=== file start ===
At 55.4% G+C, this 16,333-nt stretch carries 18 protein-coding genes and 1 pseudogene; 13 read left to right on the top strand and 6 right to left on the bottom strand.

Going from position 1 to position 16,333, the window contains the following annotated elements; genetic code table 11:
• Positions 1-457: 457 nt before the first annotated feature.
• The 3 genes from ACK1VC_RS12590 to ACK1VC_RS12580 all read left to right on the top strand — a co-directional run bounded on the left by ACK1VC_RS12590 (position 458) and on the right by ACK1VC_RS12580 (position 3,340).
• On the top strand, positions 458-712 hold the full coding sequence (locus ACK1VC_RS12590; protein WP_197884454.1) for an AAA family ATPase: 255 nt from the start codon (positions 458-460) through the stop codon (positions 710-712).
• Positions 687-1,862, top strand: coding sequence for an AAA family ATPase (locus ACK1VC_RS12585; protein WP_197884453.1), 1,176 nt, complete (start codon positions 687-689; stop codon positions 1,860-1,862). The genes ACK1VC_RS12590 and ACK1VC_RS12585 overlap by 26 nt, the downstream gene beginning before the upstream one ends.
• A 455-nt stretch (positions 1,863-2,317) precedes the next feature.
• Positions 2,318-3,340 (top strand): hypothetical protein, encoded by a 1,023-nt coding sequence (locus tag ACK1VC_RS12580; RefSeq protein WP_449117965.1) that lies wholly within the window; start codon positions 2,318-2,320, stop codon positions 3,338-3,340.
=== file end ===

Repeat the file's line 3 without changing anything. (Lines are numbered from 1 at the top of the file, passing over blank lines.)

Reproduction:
• Positions 1-457: 457 nt before the first annotated feature.